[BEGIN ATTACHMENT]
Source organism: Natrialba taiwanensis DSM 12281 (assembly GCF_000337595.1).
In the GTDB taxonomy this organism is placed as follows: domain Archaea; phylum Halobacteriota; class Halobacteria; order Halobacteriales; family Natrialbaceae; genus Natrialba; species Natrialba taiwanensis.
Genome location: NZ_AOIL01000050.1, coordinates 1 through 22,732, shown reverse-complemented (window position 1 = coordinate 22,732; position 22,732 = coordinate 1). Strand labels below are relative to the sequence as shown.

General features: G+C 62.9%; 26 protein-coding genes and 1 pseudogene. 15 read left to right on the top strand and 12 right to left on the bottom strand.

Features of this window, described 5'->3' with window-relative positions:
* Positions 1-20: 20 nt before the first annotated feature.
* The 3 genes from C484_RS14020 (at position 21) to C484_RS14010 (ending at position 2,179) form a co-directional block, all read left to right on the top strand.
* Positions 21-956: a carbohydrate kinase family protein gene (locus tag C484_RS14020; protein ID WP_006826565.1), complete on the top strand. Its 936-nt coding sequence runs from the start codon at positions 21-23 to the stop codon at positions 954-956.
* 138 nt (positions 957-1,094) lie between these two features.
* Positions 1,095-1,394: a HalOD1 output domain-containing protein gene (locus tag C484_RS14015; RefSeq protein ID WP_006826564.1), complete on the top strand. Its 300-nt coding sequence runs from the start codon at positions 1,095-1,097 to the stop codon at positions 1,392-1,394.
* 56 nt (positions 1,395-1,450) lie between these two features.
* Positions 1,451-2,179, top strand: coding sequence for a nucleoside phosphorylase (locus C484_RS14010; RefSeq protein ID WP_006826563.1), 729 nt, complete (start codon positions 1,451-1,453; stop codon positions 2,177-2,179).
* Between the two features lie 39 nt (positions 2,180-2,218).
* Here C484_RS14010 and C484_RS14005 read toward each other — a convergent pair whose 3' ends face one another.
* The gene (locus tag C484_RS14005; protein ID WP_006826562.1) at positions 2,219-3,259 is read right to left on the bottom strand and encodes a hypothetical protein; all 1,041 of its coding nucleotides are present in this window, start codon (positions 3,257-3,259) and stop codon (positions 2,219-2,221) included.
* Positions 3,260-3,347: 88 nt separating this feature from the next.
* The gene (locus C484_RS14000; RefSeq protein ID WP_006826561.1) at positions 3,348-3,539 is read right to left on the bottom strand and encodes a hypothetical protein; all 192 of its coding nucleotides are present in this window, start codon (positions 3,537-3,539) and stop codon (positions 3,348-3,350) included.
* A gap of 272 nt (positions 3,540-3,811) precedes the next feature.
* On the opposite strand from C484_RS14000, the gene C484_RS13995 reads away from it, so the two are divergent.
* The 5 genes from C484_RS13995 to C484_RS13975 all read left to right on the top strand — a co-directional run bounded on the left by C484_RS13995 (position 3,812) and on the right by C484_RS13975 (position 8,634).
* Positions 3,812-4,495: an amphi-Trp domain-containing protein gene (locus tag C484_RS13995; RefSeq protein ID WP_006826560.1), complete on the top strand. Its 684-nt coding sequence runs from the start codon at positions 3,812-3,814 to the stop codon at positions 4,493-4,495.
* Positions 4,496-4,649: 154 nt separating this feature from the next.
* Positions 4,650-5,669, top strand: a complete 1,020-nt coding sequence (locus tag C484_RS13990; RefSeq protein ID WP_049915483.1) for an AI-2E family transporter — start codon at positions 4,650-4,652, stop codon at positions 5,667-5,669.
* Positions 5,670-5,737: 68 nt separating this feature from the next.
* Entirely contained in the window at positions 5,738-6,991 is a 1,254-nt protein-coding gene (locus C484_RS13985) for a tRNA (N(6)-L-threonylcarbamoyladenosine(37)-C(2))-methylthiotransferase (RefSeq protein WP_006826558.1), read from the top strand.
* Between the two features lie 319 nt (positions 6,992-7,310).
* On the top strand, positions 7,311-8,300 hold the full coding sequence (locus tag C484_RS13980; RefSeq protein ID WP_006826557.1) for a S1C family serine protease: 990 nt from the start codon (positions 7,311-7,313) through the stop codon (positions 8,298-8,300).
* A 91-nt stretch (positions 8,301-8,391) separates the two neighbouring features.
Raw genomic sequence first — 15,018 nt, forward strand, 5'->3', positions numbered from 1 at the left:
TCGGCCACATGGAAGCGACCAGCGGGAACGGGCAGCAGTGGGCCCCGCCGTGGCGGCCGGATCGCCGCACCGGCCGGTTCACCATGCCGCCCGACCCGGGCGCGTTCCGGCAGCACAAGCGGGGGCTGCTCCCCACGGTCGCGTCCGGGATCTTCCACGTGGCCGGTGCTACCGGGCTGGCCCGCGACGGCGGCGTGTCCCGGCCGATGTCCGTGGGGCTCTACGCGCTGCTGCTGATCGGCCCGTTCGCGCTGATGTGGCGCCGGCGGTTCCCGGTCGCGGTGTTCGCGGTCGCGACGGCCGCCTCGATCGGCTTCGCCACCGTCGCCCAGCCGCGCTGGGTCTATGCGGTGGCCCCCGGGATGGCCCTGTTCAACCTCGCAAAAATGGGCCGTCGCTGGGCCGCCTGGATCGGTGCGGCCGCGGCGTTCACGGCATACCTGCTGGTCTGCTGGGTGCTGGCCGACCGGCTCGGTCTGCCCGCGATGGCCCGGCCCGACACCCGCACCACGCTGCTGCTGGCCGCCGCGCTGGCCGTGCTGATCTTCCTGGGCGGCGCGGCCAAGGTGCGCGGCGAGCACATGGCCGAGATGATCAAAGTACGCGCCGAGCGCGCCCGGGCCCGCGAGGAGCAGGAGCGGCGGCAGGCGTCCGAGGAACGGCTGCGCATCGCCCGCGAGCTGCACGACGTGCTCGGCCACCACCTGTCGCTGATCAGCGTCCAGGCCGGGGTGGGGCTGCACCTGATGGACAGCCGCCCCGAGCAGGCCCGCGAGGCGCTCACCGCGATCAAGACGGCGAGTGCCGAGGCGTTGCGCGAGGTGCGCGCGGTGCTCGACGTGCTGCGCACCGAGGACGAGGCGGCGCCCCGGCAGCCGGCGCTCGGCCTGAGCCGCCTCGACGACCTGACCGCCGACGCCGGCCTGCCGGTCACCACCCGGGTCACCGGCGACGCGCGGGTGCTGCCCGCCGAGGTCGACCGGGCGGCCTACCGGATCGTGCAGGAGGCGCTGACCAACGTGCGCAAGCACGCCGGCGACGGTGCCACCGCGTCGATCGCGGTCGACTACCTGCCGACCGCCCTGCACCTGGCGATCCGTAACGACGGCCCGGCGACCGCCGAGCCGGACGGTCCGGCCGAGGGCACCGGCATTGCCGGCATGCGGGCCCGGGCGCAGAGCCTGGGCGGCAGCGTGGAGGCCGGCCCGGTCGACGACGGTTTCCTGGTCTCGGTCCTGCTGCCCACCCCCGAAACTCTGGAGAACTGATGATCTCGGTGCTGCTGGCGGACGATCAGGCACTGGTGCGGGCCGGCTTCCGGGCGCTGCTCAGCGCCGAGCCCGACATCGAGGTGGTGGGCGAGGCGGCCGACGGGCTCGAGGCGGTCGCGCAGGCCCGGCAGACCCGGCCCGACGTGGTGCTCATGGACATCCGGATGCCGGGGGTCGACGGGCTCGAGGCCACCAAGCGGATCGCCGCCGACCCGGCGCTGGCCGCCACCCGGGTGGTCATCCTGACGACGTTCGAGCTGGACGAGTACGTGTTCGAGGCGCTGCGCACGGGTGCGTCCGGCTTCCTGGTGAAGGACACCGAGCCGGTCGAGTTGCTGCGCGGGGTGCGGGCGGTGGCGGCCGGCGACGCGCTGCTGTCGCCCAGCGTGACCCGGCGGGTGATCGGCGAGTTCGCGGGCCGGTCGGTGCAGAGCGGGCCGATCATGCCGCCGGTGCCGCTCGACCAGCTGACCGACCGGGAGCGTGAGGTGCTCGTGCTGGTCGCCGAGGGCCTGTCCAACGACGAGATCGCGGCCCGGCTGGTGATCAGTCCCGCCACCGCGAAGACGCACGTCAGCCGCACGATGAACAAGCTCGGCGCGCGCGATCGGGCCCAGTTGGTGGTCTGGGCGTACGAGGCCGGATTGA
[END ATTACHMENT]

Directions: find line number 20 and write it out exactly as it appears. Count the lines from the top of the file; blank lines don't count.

* The 5 genes from C484_RS13995 to C484_RS13975 all read left to right on the top strand — a co-directional run bounded on the left by C484_RS13995 (position 3,812) and on the right by C484_RS13975 (position 8,634).